DescriptionWhat kind of cat would go sliding off on skis, and who'd believe it anyway? When the family accidentally leaves Henry, their sassy Siamese, behind at the ski lodge, he takes matters into his own paws in this beguiling adventure.
Earn by promoting books
Earn money by sharing your favorite books through our Affiliate program.Become an affiliate
About the Author
Mary Calhoun's first children's book, Making the Mississippi Shout, was published in 1957. Since then, she has become the award-winning author of more than fifty children's books, including A Shepherd's Gift, Flood, Cross-Country Cat, Hot-Air Henry, and other books about Henry. She and her husband live in Clark, Colorado.
Erick Ingraham's talent for drawing was encouraged by his parents and teachers starting in early childhood. His artistic mother helped him develop his appreciation of form, color, and detail in nature and art. His father brought out the practical side of his personality by explaining and showing how things work. In high school, he played both the baritone horn and the string bass, but art became his main focus once again at Kutztown State University. His favorite iflustrators include Arthur Rackham, Maxfield Parrish, Howard Pyle, N. C. wyeth, W. Heath Robinson, and Edmund Dulac.
He began calling himself an illustrator in 1974, When he received his first book contract, for Producing Your Own Power. His first children's book was Harry and Shellburt (Macmillan). Over the years he has produced ten more children's books, nine of which he illustrated for Morrow Junior Books. He has won several state awards selected by young readers, as well as an American Book Award for Porcupine Stew, and he is widely known for his work on Mary Calhoun's four beloved Henry the Cat books.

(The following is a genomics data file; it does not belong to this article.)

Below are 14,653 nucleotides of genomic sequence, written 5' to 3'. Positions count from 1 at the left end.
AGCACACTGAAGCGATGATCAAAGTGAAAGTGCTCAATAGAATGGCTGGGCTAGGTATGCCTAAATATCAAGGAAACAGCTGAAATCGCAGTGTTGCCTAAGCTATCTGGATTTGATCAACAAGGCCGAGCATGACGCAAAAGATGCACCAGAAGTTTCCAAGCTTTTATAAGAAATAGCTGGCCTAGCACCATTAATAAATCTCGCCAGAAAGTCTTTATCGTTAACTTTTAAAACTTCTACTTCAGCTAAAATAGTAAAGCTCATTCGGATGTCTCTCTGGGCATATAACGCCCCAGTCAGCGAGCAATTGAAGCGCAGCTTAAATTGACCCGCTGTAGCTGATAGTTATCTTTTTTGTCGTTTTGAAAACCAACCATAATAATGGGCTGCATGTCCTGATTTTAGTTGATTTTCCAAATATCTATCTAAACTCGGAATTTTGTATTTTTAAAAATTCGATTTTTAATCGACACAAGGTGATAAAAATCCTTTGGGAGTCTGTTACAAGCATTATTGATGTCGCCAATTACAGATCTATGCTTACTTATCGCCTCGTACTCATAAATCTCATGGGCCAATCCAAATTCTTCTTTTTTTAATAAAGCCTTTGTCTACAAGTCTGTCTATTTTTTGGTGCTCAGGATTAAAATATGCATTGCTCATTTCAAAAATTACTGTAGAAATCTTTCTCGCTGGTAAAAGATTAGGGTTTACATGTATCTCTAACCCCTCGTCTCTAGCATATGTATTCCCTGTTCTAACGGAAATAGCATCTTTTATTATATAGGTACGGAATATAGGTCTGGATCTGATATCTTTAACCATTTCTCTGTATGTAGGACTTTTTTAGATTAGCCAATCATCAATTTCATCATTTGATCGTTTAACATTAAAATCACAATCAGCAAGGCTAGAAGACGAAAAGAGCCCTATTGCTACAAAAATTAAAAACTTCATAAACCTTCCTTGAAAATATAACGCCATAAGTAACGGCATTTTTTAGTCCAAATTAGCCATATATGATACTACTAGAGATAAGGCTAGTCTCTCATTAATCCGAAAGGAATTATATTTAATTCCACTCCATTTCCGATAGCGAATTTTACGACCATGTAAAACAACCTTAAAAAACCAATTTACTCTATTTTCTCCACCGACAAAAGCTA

"I don't think I've ever had a stroke of genius. Maybe luck, but not genius. It's all been hard work. The brilliance comes in the writing. I am most interested in illustrating stories with strong plots. The concept should be positive and uplifting, and the setting should be wholesome, if not magical. I can tell by the second reading of a manuscript if it's going to work. I can't force that excitement. Once I find a manuscript I like, I look at it as a child would--I don't use adult skills to start the book. I get my ideas in very, very sketchy form, almost like doodling. The more time I spend on a book, the less childlike my perspective is, but I never lose that aspect, because I've already thought it all out in a childlike way.
Children's book illustrations must create a magical bridge between the fascination of the story and the actual text. I try not only to lure the child to the story for the first time but to bring the reader back again and again. I take what the text requires of me--my experience, my drawing skills-and weave it together. With clear understanding and compassion for the author's intent, I place my imagery within a realistic, well researched, and believable setting. Imagination, research, a well-thought-out arrangement, and attention to detail will continue to he integral parts of my work."
Erick Ingraham was born in Philadelphia, Pennsylvania, on December 23, 1950. He now lives in Southern New Hampshire.